Last week, Associated Press photographer (and alleged insurgent collaborator) Bilal Hussein was released from custody after an Iraqi tribunal decided his case fell under an amnesty law passed earlier in 2008. The United States military had accused Hussein of working with insurgent groups in Anbar Province, in part because of his uncanny ability repeatedly to photograph insurgents in action.
I don’t know if he’s guilty or not, and he deserves the presumption of innocence. Either way, his case brings attention to an issue most consumers of news from Iraq rarely consider: the fact that large media companies—the Associated Press and other news wire agencies and newspapers—work with some sketchy characters in Iraq.
Iraq is full of such sketchy characters, as everyone knows, and large media companies require an enormous staff and network of locals to produce daily news coverage. They can’t cover breaking news every day in a low-intensity war zone without them, especially if violent activity—car bombs, fire fights, assassinations, and the like—are the bulk of what makes up the news. Someone is killed almost every day in Iraq, but the chances that an individual writer or photographer will happen to be present as an eyewitness are minuscule. Reporters who cover breaking daily news spend much of their time on the phone with stringers and sources. They don’t personally investigate every incident in the field. It just isn’t physically possible if they're required to write every day about what happens in a country the size of California, especially when it can take literally days to travel from one part of Baghdad to another.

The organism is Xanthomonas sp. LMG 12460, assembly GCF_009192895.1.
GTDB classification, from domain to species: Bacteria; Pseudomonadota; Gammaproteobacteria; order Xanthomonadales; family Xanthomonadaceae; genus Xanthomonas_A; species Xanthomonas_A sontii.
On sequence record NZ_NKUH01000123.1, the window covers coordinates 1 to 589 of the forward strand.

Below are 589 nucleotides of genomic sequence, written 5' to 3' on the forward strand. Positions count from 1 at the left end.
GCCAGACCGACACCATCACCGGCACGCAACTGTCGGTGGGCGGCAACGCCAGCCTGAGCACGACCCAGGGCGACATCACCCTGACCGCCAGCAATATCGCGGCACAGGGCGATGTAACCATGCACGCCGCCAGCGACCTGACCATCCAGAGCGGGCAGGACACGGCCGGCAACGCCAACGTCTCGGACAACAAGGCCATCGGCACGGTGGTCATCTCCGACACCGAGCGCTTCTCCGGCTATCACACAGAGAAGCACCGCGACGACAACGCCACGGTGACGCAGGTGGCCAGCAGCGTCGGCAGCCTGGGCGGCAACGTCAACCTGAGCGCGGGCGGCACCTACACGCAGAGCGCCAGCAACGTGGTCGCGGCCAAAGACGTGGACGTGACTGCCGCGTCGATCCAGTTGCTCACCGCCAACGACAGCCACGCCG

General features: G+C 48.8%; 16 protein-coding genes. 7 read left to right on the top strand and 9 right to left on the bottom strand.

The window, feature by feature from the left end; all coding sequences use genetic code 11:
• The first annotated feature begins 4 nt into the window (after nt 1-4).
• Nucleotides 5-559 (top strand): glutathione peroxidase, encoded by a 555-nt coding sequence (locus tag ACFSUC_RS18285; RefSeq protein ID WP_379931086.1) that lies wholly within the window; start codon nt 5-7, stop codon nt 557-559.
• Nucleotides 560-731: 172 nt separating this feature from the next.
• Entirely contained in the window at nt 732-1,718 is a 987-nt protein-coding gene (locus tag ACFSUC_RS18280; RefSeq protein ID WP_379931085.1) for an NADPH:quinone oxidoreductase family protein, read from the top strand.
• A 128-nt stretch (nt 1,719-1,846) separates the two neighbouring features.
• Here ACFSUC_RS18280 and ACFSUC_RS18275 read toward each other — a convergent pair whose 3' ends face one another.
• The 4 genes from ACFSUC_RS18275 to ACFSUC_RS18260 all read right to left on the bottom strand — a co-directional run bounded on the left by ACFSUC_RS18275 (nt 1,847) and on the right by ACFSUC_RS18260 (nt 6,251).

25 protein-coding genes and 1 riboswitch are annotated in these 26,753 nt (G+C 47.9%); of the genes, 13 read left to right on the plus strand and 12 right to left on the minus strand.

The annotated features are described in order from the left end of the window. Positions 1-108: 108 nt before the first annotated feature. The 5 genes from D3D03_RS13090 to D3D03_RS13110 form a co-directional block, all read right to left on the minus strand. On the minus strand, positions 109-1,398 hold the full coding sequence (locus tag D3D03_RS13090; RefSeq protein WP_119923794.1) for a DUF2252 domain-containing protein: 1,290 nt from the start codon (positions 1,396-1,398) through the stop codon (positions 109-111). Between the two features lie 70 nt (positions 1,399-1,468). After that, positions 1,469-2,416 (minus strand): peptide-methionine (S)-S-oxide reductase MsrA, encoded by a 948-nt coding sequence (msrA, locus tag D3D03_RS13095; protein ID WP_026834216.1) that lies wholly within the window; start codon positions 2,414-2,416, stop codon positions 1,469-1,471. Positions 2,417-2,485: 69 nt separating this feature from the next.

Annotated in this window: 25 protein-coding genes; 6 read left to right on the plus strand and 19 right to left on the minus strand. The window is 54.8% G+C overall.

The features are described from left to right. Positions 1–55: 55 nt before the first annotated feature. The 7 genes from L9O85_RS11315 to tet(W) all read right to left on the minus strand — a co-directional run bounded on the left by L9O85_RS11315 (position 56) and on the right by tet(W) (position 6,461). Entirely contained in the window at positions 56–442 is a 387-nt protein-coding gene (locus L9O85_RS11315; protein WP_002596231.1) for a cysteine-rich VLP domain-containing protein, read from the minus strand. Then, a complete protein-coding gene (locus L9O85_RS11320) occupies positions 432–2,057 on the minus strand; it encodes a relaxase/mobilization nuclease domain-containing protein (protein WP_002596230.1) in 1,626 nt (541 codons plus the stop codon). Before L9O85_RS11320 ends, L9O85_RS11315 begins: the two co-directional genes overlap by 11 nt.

I’m sure media companies are careful about who they hire, but it’s hard to make the right call every time in a bewildering and inscrutable place like Iraq. Terrorists and insurgents are and have been supported by a substantial percentage of the local population. It’s nearly impossible to build a firewall thick enough to keep them all out.